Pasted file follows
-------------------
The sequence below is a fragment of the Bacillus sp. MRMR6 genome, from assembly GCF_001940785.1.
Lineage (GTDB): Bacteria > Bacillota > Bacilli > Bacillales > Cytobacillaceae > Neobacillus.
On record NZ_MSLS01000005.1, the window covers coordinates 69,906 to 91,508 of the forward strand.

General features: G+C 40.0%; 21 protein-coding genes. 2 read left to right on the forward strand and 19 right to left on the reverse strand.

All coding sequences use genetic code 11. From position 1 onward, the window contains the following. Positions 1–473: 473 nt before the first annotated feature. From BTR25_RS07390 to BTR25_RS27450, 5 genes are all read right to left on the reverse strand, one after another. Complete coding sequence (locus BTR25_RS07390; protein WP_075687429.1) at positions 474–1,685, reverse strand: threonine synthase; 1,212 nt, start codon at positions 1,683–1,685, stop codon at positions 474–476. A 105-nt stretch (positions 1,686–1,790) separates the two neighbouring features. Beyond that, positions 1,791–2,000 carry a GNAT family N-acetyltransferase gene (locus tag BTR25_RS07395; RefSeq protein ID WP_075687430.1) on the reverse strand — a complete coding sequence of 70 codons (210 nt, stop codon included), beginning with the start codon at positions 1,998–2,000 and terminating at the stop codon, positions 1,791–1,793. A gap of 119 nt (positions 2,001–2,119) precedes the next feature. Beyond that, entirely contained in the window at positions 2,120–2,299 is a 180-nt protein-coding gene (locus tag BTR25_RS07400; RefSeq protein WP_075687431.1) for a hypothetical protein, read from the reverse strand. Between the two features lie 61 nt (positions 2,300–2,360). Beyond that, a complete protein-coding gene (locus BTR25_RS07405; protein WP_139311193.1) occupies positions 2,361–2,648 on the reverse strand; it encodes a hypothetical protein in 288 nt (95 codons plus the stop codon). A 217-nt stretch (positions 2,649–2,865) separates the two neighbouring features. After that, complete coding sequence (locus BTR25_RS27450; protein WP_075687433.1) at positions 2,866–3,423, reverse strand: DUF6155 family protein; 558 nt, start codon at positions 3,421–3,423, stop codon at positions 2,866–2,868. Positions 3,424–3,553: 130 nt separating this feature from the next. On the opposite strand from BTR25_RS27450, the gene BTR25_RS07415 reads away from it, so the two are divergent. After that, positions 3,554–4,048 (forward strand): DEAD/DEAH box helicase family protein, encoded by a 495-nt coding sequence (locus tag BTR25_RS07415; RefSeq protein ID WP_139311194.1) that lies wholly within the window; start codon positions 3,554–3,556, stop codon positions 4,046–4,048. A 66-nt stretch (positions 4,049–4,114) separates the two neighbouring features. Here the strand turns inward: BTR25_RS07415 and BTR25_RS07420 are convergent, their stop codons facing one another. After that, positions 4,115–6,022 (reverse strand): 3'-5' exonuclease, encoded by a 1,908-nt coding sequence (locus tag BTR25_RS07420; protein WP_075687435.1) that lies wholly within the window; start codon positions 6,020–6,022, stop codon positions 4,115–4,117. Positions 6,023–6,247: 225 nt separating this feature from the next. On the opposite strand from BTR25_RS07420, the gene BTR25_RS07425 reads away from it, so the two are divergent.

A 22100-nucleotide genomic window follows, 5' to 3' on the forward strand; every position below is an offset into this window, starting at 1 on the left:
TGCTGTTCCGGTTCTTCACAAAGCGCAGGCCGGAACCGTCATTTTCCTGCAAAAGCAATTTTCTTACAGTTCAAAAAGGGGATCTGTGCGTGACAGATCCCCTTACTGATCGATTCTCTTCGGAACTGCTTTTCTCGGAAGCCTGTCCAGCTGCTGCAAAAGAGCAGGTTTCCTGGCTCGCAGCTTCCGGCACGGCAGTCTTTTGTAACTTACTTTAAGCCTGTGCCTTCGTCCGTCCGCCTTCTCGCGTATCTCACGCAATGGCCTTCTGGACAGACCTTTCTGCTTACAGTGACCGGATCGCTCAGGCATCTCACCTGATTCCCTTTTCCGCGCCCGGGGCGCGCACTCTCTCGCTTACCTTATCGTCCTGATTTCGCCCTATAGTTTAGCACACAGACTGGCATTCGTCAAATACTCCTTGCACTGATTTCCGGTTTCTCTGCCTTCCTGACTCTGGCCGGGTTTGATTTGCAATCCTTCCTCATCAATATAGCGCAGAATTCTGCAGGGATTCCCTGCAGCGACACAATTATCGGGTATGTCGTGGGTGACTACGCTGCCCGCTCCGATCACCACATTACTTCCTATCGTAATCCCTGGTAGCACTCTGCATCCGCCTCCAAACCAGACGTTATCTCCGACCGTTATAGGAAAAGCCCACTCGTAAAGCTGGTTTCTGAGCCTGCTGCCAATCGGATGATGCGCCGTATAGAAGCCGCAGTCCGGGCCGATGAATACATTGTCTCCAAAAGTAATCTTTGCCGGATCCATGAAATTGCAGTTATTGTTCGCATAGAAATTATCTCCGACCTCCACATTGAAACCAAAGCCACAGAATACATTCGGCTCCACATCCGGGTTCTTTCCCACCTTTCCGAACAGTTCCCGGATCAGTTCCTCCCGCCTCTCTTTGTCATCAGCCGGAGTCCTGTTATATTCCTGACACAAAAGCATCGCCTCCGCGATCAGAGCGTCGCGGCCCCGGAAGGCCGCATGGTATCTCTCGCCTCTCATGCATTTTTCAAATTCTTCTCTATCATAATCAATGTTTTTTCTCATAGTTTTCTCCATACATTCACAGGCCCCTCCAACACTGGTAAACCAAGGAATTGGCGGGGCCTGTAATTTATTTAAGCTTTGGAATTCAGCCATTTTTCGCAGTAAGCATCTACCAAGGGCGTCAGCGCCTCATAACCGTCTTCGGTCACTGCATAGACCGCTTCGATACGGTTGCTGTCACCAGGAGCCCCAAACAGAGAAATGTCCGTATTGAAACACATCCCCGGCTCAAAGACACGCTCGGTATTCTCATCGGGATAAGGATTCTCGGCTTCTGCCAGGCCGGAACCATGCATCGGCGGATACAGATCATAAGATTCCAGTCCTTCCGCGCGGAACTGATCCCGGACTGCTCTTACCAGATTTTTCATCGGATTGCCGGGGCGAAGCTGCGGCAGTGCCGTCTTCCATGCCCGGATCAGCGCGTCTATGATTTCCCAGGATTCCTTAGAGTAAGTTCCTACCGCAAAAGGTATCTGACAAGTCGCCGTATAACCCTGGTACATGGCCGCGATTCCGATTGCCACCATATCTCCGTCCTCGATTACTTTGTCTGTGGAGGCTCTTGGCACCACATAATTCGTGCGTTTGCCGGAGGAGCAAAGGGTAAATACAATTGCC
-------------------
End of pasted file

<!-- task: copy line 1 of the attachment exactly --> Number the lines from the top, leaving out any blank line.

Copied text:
The sequence below is a fragment of the Bacillus sp. MRMR6 genome, from assembly GCF_001940785.1.